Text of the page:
Kids will care for the planet long after the adults in the boardroom are gone. Involving them in sustainability and climate initiatives through tourism now is a natural gateway to positively shaping the future.
For professionals reading the IPCC reports and drafting sustainability strategy plans around conference room tables, the global challenges can feel equal parts theoretical and overwhelming. What does all the data mean? What is the right way to move forward? Does it even matter?
But then, on a beach in Indonesia, a young girl tells her dad not to step on the reef or touch the coral because it’s not good for the fish. A couple of kids hiking through a US national park remind their parents not to step off the trail because it can damage the fragile flowers in the undergrowth. And a teenager in France suggests that the family take the train to Italy for Spring Break instead of flying.
It’s in these moments where what they say just might be true: The kids are alright.
This isn’t meant to simplify the severity of the climate crisis or collapse of biodiversity. But the honest truth is that kids are increasingly aware of the reality of the world in which they live. They know climate change isn’t isolated to a single corner of the world or to a single group of people; it’s omnipresent and everyone is responsible for addressing it — even on vacation.
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One of the most popular environmentally focused youth programs integrated into vacation experiences has its roots in Yosemite National Park in the 1930s. The US National Park Service’s Junior Ranger Program is designed for kids ages 5 to 13 to learn about and participate in nature-based and conservation activities across the Park Service’s 420+ units.
Similarly, at Six Senses properties, the Climate Warriors initiative invites kids to take climate action. The three-part program helps kids make the connection between people and the environment and leaves participants with hope by helping them see how they’re part of the solution. As the resort group says in a March 2023 article about the program: “We want kids to see and understand the positive role they can already play in their environments and communities.”
“I think that, as a society, we’ve lost our way a bit with the education of our young people. They don’t spend enough time outside,” said Adrian Ferraro, director of mission control with The Bioasis, which organizes UK-based student trips immersed in nature.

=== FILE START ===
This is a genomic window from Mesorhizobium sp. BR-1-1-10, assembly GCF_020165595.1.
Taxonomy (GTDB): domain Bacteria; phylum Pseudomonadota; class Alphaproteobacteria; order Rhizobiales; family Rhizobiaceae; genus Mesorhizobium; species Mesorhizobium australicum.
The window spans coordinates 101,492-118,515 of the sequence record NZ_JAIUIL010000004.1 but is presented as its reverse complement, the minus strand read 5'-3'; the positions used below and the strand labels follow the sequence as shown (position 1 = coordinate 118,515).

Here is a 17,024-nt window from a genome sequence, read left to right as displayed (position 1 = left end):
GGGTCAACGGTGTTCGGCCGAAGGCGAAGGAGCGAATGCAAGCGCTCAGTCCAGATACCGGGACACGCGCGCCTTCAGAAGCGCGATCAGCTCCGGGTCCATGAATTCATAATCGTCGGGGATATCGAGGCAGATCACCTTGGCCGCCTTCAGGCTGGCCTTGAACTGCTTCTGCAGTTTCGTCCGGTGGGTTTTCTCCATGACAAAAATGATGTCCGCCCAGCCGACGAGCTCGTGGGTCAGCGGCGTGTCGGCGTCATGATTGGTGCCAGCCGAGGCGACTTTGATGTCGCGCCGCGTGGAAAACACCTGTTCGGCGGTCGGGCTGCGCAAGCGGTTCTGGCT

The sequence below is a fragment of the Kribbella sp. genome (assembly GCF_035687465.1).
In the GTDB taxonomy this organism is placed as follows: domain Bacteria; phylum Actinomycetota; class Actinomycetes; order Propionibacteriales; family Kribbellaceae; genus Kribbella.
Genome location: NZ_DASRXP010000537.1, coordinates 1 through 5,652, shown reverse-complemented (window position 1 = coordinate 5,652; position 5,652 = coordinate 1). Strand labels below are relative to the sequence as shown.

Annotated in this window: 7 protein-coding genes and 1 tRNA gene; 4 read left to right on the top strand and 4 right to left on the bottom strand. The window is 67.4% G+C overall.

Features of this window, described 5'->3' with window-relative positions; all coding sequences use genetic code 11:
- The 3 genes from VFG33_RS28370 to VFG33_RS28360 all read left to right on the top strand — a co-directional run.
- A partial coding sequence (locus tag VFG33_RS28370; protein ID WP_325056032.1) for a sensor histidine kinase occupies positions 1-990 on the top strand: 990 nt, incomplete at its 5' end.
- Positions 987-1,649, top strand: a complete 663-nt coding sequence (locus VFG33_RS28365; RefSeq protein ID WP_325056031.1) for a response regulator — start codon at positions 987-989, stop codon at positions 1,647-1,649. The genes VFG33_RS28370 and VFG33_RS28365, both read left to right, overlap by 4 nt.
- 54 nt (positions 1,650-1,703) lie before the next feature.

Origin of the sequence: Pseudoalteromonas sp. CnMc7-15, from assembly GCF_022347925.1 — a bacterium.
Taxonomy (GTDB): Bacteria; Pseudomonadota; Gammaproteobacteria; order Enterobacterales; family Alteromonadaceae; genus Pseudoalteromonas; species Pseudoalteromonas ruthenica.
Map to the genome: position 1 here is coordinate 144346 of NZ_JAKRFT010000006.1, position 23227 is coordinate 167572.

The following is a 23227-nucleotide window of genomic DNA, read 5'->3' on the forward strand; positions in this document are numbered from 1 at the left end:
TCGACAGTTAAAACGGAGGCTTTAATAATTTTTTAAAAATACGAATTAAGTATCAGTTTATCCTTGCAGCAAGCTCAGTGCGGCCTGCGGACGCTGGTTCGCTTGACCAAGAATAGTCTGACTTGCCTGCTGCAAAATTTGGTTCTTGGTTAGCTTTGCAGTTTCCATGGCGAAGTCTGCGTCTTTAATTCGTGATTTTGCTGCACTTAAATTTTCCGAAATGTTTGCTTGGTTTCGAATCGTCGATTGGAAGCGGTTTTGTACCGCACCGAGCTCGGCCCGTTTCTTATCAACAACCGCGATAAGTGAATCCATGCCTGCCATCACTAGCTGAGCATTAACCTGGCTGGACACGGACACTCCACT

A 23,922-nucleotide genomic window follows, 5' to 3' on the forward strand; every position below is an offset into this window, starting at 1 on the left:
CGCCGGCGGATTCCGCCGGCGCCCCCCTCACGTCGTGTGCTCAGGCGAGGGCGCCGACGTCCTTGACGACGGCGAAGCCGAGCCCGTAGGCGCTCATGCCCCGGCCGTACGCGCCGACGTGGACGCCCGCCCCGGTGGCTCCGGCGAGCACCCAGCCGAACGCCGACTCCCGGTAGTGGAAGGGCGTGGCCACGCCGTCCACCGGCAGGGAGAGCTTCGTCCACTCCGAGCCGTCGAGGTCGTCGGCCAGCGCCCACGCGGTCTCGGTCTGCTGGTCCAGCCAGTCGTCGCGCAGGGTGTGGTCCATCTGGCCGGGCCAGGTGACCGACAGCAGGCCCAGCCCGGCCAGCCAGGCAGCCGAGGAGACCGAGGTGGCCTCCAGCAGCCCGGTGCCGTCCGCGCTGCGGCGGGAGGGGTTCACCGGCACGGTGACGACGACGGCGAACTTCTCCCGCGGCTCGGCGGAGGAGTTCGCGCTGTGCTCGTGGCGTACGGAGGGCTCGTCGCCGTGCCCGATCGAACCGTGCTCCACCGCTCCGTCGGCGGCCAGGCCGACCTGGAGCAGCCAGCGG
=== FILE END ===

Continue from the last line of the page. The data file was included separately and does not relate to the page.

Without access to cell phones, students participating in the five- and 10-day outdoor learning experiences with The Bioasis have little choice but to lean into discomfort. The school group trips are centered around “missions” related to nature and the climate. Over the course of the experience, students apply classroom learning to hands-on, nature-based activities that unlock the next steps of group challenges.
On any given day, students might identify trees, monitor movement caught on wildlife cameras, chat with representatives of a nonprofit organization investigating local fungi, and participate in a beach cleanup. Evenings include time for organic reflection — where topics range from invasive species to handling adversity, depending on how the day unfolded.
“We’re bringing the kids closer to nature through activities as well as the wider learning of sustainability, conservation and biodiversity,” Ferraro said.
Importantly, these youth-focused travel experiences shouldn’t only be reserved for people of privilege or kids living in the Global North. After all — a regenerative, community-centric approach to tourism means education and opportunities are made available and accessible to local children, as well.
This intention sits at the cornerstone of Wild Adventures with Ping in Kenya, where Johnson Pingua “Ping” Nkukuu has found a creative way to use tourism funding to support immersive opportunities for local youth. “When I started the program, I wanted only to deal with local resident pupils; but because of the cost, which 80 percent of locals can’t afford, I had to market to the kids or students in international schools to cut even the cost,” said Nkukuu, a safari guide and director of Ping’s Bush School, as it’s known locally. The Wild Source Foundation, the philanthropic arm of mission-driven safari operator The Wild Source, provided a significant portion of funding.
The Bush School consists of three different programs, each of which involves trekking and learning about the local habitat, culture and wildlife.
“These programs offer kids an understanding that we are all dependent on our environment for our livelihood; and for local kids around the Mara, they get to understand the importance of wildlife at a young age and they can appreciate it,” Nkukuu said. “That message goes back to the villages — the importance of kids understanding fully about their surroundings.”
Kids are the future decision-makers and stewards of the land — those who will carry climate action and care for the planet forward long after the adults in the boardroom are gone. Using tourism as a vehicle to involve them in sustainability and climate initiatives now is a natural gateway to positively shaping the future.
“Getting kids engaged with nature is hugely important,” Ferraro said. For some kids, it’s highly transformational, too: “There have been kids who started crying when they get back on the bus because they had such an eye-opening, emotional experience.”